The Craggy Park subdivision will be located in two phases in the Falconhurst neighborhood in West Asheville, at 95 Craggy Ave. Council voted 6-1 to approve the conditional zoning, with Council member Cecil Bothwell returning the only no vote.
Vacancy rates for apartments in this area were recently surveyed by a consultant as being a percentage that is even less than the amount of butterfat content in reduced fat milk.
Police video and audio recording of events can be held a minimum of 30 days before being destroyed, Asheville City Council decided on Feb. 10. The new rule was one of many items on Council’s consent agenda, and it passed unanimously. So did two rezoning requests that add housing stock in the city. “Right now, there are no rules […]
The Asheville City Council has approved construction of 477 apartments in two developments — one in East Asheville, whose residents wore “Keep Oakley safe” stickers and urged denial of the project. Council members cited a demand for housing and a promise of $200,000 to improve sidewalks in the area.
On Jan. 27 Asheville City Council will consider several economic incentive deals, apartment development requests and a housing study that will help shape policies for years to come.
Patrick Bowen has evaluated housing issues in hundreds of cities across the country. But he’s never seen the mix of extremely low apartment availability and high population growth that confronts Asheville.
After lengthy public hearings, Asheville City Council members passed three controversial requests during a long Tuesday evening meeting Dec. 9. They approved apartment plans for Hazel Mill Road in West Asheville and on Thompson Street and Stoner Road near Biltmore Village but postponed a decision for a Fairview Road plan at the developer’s request. They also adopted changes […]
On Tuesday, Dec. 9, Asheville City Council will wrangle with an agenda that’s packed with controversial housing and development issues.
People in the Oakley community are raising concerns about a new 300-plus-unit apartment complex planned for the East Asheville neighborhood, expressing worries about everything from potential traffic and safety issues to the fact that only 10 of the development’s planned residential units — which are nearly all rental properties — are designated as affordable housing.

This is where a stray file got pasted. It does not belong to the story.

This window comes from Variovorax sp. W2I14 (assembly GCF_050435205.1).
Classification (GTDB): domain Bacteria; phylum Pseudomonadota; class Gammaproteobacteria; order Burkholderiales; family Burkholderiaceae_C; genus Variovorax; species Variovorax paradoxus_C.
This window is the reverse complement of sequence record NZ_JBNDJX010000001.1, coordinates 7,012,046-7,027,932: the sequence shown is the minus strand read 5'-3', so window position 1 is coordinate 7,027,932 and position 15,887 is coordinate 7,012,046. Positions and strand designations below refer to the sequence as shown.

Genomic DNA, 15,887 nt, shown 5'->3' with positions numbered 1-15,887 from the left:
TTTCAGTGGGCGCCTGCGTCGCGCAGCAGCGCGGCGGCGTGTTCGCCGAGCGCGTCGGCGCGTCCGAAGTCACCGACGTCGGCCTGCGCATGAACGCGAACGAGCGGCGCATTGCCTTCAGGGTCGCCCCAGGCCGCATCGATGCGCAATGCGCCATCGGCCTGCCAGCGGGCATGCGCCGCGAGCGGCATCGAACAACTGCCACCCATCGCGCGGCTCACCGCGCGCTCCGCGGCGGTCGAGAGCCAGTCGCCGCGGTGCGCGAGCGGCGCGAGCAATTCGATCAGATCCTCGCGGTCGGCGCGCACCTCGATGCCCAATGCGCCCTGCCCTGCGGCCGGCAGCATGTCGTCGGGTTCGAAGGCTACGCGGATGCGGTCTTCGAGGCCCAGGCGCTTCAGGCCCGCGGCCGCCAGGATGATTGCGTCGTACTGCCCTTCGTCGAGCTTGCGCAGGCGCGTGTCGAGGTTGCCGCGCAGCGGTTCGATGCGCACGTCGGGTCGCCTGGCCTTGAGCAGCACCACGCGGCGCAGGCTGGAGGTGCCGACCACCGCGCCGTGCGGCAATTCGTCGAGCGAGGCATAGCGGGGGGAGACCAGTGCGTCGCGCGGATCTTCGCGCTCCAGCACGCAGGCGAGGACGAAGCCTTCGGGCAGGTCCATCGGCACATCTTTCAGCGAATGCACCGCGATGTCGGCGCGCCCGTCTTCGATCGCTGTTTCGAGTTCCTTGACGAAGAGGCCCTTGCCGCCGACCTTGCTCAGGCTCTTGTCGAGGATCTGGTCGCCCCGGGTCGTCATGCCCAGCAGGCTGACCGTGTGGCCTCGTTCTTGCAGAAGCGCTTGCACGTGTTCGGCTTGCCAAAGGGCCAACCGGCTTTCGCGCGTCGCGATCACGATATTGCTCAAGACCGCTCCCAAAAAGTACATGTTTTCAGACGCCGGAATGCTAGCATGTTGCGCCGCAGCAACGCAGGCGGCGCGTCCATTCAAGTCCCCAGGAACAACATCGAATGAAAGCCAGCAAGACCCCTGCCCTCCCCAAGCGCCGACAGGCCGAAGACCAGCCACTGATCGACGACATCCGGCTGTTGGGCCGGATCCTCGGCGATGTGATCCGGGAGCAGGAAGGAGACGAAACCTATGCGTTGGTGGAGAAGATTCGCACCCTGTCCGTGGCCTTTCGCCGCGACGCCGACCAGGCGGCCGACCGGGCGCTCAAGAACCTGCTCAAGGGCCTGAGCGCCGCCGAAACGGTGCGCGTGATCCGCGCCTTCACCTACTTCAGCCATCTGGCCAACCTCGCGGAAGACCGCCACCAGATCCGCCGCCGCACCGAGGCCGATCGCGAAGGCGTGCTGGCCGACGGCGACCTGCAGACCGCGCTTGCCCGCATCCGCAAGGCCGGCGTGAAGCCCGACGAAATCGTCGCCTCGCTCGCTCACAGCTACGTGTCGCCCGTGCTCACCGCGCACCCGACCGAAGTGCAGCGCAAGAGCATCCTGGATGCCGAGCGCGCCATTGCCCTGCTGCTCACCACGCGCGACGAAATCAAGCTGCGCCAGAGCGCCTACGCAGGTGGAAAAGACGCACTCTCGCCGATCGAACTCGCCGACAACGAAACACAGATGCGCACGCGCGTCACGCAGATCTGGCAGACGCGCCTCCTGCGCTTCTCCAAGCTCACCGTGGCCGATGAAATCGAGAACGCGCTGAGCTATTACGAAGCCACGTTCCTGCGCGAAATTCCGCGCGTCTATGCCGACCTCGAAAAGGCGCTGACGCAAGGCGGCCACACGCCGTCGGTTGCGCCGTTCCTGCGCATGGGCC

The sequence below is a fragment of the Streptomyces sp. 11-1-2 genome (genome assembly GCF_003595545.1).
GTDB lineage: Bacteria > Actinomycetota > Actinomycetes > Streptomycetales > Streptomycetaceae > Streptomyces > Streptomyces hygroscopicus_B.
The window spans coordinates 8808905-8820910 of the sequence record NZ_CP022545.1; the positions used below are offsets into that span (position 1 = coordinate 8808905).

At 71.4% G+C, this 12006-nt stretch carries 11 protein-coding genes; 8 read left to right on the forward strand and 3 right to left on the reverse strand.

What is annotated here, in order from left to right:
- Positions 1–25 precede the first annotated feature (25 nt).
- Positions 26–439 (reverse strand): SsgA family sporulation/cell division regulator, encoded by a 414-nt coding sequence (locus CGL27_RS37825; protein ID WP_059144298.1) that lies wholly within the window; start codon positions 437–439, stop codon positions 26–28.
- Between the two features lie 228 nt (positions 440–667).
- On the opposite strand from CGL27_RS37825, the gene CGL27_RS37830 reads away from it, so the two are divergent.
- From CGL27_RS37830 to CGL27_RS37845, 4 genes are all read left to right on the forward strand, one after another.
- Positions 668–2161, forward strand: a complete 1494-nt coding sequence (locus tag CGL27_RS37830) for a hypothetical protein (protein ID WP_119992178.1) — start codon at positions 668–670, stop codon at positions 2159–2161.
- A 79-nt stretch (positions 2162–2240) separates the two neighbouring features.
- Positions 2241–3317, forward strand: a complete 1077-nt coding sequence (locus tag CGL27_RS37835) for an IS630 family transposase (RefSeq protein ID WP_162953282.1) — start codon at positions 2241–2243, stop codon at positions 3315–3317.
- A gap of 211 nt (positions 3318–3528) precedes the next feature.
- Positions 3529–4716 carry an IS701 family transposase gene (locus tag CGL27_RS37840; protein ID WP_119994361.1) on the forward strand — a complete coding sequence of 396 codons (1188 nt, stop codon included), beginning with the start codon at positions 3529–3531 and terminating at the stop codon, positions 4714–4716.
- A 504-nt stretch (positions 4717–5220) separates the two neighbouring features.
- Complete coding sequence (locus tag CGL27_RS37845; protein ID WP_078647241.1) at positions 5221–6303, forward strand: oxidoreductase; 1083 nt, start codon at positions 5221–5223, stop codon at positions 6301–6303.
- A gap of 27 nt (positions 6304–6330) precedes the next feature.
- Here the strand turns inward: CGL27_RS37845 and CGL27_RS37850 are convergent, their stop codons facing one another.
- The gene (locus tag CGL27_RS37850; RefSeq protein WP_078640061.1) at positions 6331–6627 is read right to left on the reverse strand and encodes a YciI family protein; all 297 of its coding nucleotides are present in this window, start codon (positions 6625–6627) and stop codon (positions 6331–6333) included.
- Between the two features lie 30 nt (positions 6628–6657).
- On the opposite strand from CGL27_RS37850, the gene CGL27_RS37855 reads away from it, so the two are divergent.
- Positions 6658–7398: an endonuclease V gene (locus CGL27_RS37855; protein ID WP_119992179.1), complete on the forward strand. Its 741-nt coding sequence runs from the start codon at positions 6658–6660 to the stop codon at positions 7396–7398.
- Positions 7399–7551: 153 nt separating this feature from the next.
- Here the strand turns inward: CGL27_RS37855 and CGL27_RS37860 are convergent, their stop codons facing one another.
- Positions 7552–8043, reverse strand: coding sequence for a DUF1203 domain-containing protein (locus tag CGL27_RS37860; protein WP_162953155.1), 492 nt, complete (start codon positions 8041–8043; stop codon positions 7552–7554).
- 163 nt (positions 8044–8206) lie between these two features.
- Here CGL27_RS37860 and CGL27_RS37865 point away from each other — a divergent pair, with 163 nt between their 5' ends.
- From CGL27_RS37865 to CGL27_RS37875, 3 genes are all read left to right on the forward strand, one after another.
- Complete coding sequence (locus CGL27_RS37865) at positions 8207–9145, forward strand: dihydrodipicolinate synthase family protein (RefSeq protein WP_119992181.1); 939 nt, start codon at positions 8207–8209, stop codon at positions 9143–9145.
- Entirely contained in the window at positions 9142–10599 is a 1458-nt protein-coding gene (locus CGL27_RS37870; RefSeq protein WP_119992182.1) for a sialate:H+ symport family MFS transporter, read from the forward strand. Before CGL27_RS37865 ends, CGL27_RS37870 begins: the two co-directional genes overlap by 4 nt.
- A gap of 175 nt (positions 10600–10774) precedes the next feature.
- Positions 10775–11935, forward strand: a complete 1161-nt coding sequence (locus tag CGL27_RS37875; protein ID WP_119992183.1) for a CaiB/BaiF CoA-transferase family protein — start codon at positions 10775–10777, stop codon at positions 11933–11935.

The billowing local debates over affordable housing and pedestrian safety are pivoting toward a long overlooked section of West Asheville. A proposal for a major new apartment complex at the corner of Hazel Mill Road and Clayton Avenue just north of Patton Avenue is steering the discussion.
Asheville City Council will hold a pair of public hearings on zoning requests Nov. 11. Potentially the most controversial is a conditional zoning request to allow a developer to build a new private street and subdivision at the corner of South Charlotte and Hazzard streets.
Ten years ago, the Homeless Initiative Advisory Committee, made up of eight city and eight county appointees from a variety of organizations, embarked on an ambitious plan to end chronic homelessness in Asheville. Now, almost precisely that amount of time later, it is coming to fruition, with a final project that cty of Asheville Homeless […]
Amid growing local interest in tiny homes, the Villagers shop in West Asheville will host a community discussion, film screening and small house display on Monday, Aug. 25.
The city of Asheville is soliciting applications to serve on a pair of its most powerful volunteer agencies.
On Wednesday, the board of the Housing Authority of the City of Asheville approved a plan to overhaul current management rules, Carolina Public Press reports.
As the sun rose above St. Basilica of Lawrence, a crew bustled to raise small shelters in the hot parking lot across the street. The largest building was about 10 feet wide and 13 1/2 feet long, its arched walls and ceiling giving plenty of headroom to passersby who stopped to check it out. Nearby, several […]
The blogosphere is abuzz these days with romantic visions of picturesque miniature dwellings. And a growing number of local advocates say the “tiny home movement” could help achieve a wealth of positive outcomes, from environmental efficiencies to enhanced affordability. Amid the swelling interest, however, many hurdles remain.
While Asheville City Council’s meeting next Tuesday, April 8, doesn’t include any hot-button public hearings, it does include projects meant to tackle the lack of housing, especially for the chronically homeless, and improve economic development by bringing in a tech sector “fellow.”
From grand plans for the future of the Haywood Road Corridor to the Avalon housing development, Asheville City Council will face both still-forming designs and more concrete building efforts at its meeting tomorrow, Feb. 25.
What’s needed to solve Asheville’s housing crunch? Fewer development hurdles, a city “land bank” to preserve property for affordable housing, more density and a hard “target number” for units that need to be created each year— these are some of the ideas to come out of a recent meeting of the Affordable Housing Advisory Committee.
After a discussion about conflicting city goals, the need for more density and the precedent for growth throughout Asheville, the city’s Planning and Zoning Commission narrowly approved a proposed 16-unit housing development on Chestnut Street at tonight’s meeting.